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Itself
Rae Armantrout



Wesleyan Poetry Series

Wesleyan
2015 • 112 pp. 6 x 9"
Poetry


$24.95 Hardcover, 978-0-8195-7467-1

$19.99 Ebook, 978-0-8195-7468-8

Check your ebook retailer or local library for ebook availability.



“No poet gets caustic, or self-critical, or sarcastic, as well as Armantrout, whose quick stanzas—half Twitter, hald Emily Dickinson—say a lot about how language, money, love, and memory can fail us, and in very little space.”—Publishers Weekly

Deft and audacious new poems from the Pulitzer Prize–winning poet

What do “self” and “it” have in common? In Rae Armantrout’s new poems, there is no inert substance. Self and it (word and particle) are ritual and rigmarole, song-and-dance and long distance call into whatever dark matter might exist. How could a self not be selfish? Armantrout accesses the strangeness of everyday occurrence with wit, sensuality, and an eye alert to underlying trauma, as in the poem "Price Points" where a man conducts an imaginary orchestra but "gets no points for originality." In their investigations of the cosmically mundane, Armantrout’s poems use an extraordinary microscopic lens—even when she’s glancing backwards from the outer reaches of space. An online reader’s companion is available at http://raearmantrout.site.wesleyan.edu.

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Reviews / Endorsements

“No poet gets caustic, or self-critical, or sarcastic, as well as Armantrout, whose quick stanzas—half Twitter, hald Emily Dickinson—say a lot about how language, money, love, and memory can fail us, and in very little space.”—Publishers Weekly

“The fact that she is able to resemble others and yet sound like only herself is no small achievement. . . . She is a poet who in the short lines of her brief fragmented verse has given us a lot of possibilities, all of them charged with language that aims to contain multitudes”—Ilya Kaminsky, Boston Review

“The technique of construction by which she prefers to give wholeness to poems is to isolate a word, a bit of jargon or cliché, and move it further and further outside of its expected usage. The multiple appearances of this ordinary word run a thread through several discrete episodes. You often don't notice the thread until she pulls it taut, at which point it becomes a spine. . . . This effect is characteristic and unique. It can take any content. It can even take any tone. It can be teasing, curious, threatening, knowing, sarcastic, paranoid, proud, gentle. The feeling it names, however, is consistent. Not ecstatic or epiphanic, but something more like what Archimedes meant when he shouted, Eureka!”—Aaron Kunin, Lana Turner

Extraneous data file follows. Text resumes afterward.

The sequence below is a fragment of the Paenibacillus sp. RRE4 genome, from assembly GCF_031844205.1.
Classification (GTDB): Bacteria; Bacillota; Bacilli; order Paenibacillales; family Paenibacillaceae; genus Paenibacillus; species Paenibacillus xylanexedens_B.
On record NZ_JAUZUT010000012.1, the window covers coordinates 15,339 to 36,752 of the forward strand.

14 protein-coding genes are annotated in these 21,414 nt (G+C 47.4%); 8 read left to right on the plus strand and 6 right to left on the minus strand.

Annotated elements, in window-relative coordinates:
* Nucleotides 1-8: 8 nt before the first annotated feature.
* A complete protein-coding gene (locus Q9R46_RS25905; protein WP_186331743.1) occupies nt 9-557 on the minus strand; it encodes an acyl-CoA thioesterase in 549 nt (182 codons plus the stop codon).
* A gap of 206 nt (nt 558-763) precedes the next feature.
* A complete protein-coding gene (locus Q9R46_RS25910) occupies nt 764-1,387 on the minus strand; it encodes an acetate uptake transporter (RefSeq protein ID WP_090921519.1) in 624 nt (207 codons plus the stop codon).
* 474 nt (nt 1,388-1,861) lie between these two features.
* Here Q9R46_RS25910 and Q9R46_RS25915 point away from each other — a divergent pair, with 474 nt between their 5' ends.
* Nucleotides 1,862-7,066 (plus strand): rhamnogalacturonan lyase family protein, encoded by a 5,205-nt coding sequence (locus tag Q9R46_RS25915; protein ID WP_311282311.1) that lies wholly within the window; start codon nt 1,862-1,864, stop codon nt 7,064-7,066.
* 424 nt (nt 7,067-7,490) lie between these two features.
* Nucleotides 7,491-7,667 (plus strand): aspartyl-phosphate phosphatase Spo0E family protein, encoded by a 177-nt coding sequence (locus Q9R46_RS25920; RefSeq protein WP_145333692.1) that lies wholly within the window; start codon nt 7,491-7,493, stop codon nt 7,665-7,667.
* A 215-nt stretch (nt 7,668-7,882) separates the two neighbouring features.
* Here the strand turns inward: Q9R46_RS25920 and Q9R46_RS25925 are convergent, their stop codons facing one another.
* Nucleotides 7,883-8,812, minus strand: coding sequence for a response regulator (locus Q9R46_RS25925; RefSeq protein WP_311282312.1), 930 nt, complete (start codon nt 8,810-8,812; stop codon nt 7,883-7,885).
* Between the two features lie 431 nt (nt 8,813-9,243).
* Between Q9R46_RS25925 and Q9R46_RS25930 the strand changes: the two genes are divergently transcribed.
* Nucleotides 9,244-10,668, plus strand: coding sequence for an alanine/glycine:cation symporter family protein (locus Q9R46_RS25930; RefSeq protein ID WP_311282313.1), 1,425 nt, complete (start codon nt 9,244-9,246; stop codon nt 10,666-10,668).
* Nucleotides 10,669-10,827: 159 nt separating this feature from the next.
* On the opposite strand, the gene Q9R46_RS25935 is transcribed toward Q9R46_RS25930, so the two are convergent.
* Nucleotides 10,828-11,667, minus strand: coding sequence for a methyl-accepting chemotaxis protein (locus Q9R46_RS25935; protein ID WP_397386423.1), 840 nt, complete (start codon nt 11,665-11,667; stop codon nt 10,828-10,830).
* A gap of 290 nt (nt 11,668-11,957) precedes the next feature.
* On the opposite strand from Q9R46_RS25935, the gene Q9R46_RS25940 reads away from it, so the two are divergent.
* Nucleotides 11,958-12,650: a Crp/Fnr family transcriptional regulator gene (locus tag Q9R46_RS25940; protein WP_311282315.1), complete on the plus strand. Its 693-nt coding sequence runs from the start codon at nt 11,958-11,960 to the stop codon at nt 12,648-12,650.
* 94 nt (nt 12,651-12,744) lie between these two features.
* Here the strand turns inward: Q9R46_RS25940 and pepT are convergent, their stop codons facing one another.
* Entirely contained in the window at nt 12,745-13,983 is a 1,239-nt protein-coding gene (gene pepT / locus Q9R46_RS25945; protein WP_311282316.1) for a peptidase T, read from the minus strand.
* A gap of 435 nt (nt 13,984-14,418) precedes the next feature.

“The powers of brevity, observation, and sarcastic wit that took Armantrout from 1970s avant-gardist to widely imitated—and Pulitzer Prize-winning—authority are back, and as sharp as ever.”Publishers Weekly

“Like a prolific musician, Armantrout produces many outwardly similar works, but none of them sound much like anyone else. … Her recent books reflect her continued interest in social critique, as well as her new attention to the natural sciences; in this one—which is perhaps among her best—computer science and math take the lead, allowing her to ask in what sense we are functions, rule-governed beings, or kinds of programs: “For us to consist/ of infinitesimal points// of want/ and not// makes a lot of sense.”Publishers Weekly, featured in PW Picks: Books of the Week



RAE ARMANTROUT is the author of eleven previous books of poetry, including Just Saying, Money Shot, and Versed, winner of the 2010 Pulitzer Prize for Poetry and the 2009 National Book Critics Circle Award. She is a professor of writing and literature at the University of California, San Diego. This is her twelfth book.



Mon, 26 Sep 2016 12:05:22 -0500